I found a similar workaround to Martin, but without the side effect of requiring copies of the DLLs to be in your project folder. (I still haven't worked out how to add the missing non-English resource assemblies.)
Step 0: If you have indirect dependencies - vsix depends on project B which uses NuGet package C which depends on package D - make sure that the DLLs of C and D are included in your vsix's bin\Debug folder. If not, just to be safe, I suggest adding references to package C and D to the vsix project. In my case, VS decided to include some indirect dependencies like System.Numerics.Vectors.dll and System.Threading.Tasks.Extensions.dll in the VSIX, but it decided to leave out four indirect dependencies: Microsoft.CodeAnalysis.dll, Microsoft.CodeAnalysis.CSharp.dll, System.Reflection.Metadata.dll and System.Collections.Immutable.dll.
Step 1: Rebuild and find out what files are missing from the VSIX. You can rename your .vsix to .zip to find out what is inside, and compare that to the contents of bin\Debug in your vsix's project folder to find missing items.
Step 2: Use "Add > Existing Item..." with "Add as Link" to add a missing DLL to your project (if you are unsure about where the DLL is located, find it in your list of References and look at its Path property in the Properties panel.)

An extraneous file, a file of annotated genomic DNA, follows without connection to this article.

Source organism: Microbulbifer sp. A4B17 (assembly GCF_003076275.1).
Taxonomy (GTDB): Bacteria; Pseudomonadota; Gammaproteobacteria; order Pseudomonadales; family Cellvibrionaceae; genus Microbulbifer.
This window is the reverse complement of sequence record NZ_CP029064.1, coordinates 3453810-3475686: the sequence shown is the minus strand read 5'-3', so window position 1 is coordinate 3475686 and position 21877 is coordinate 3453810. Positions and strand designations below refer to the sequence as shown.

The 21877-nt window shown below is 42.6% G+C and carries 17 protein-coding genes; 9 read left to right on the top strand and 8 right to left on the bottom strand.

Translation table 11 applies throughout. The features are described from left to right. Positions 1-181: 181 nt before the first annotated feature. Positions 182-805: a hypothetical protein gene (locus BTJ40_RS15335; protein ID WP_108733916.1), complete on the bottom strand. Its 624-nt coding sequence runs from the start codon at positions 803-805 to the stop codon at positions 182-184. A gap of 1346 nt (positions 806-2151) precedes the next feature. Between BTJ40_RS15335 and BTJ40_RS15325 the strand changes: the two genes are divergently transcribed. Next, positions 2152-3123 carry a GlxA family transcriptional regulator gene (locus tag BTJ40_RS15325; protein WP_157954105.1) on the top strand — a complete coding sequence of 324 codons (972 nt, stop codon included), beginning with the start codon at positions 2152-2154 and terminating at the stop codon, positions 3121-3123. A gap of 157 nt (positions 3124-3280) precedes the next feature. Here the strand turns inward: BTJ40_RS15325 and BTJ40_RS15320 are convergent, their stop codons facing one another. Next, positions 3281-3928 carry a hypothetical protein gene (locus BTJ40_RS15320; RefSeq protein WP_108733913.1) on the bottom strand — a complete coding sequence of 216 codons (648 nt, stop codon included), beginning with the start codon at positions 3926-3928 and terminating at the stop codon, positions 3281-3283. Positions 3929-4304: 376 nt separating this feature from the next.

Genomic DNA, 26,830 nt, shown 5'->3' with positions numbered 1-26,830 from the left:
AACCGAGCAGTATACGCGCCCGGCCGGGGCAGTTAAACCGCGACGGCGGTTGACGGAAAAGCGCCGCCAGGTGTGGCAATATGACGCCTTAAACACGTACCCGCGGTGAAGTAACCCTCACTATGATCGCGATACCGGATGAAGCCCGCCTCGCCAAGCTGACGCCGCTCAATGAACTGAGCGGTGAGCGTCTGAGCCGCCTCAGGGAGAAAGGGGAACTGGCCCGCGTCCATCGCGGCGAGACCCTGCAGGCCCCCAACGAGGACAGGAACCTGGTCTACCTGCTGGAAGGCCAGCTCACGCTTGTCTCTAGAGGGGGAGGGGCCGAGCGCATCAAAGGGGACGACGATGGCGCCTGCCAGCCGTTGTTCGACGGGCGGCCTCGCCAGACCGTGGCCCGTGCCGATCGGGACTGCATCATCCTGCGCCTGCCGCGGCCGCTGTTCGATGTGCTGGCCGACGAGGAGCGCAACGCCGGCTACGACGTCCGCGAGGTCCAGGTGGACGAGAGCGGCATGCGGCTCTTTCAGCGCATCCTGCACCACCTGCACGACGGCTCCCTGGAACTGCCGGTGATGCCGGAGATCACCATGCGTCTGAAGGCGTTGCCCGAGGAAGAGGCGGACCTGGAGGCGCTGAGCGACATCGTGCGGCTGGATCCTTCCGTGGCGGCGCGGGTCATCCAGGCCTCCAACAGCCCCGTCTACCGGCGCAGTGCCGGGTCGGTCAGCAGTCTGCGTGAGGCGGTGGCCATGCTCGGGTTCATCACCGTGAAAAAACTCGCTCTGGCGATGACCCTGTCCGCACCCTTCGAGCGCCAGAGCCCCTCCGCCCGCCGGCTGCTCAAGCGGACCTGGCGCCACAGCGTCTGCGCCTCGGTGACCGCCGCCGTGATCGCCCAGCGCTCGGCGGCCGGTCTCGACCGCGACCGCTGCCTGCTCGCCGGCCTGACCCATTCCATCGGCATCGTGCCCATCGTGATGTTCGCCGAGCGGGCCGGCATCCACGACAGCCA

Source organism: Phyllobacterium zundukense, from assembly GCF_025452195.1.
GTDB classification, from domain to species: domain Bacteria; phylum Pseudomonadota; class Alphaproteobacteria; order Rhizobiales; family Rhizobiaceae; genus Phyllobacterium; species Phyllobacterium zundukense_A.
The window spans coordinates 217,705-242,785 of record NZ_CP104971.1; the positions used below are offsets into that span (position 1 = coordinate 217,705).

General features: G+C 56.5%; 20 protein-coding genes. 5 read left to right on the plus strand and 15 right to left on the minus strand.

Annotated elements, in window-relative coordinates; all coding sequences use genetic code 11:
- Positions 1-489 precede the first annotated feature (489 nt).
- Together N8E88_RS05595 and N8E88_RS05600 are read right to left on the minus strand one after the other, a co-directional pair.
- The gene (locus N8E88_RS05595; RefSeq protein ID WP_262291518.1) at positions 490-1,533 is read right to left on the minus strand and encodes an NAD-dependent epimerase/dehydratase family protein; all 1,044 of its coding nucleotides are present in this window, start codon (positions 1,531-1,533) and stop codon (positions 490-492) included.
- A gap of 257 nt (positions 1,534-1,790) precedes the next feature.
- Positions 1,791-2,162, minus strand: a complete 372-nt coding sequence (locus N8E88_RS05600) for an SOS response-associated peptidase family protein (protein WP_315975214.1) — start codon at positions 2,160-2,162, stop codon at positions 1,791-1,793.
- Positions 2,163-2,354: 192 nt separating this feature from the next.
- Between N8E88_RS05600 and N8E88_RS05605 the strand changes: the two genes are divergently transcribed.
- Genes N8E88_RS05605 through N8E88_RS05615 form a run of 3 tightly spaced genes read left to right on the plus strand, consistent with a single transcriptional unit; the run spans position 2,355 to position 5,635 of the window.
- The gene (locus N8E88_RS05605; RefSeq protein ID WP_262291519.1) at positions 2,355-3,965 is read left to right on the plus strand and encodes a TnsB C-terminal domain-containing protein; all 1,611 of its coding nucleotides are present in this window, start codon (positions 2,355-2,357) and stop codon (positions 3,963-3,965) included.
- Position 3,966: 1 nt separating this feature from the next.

Step 3: Repeat Step 2 for every missing DLL.
Step 4: Select the new DLLs and in the Properties panel, set the "Include in VSIX" flag.
In my (old-style) csproj I end up with an
ItemGroup like this:
Step 5: Rebuild and verify that the files are now included in the vsix. You don't need to add the files to the list of Assets. Then test it in Visual Studio. Good luck!
P.S. It has crossed my mind that perhaps the reason the VSIX does not include these files is because VS knows that Visual Studio already has those files installed. But this explanation is unsatisfying because, for example, Visual Studio has copies of System.Memory.dll and System.Numerics.Vectors.dll but VS still chose to include those DLLs in my VSIX.
In any case, my extension cannot load Visual Studio 2019's copy of the files. I notice that my version of Microsoft.CodeAnalysis.dll is "3.6.0-4.20269.4+..." while the copy in C:\Program Files (x86)\Microsoft Visual Studio\2019\Community\Common7\IDE\CommonExtensions\Microsoft\ManagedLanguages\VBCSharp\LanguageServices is "3.5.0-beta4-20153-05+..." (assuming that's the important one - I don't know, there are 5 other copies in Program Files). By downgrading my VSIX to use a version earlier than 3.5.0-beta4 (assuming beta versions are not on NuGet), perhaps my extension would be able to use Visual Studio's copy. But that's a test for another day, and even if it works, if I want to target both Visual Studio 2017 and Visual Studio 2019, I doubt I could target both versions simultaneously with the same vsix if I don't include all the DLLs I need in the vsix.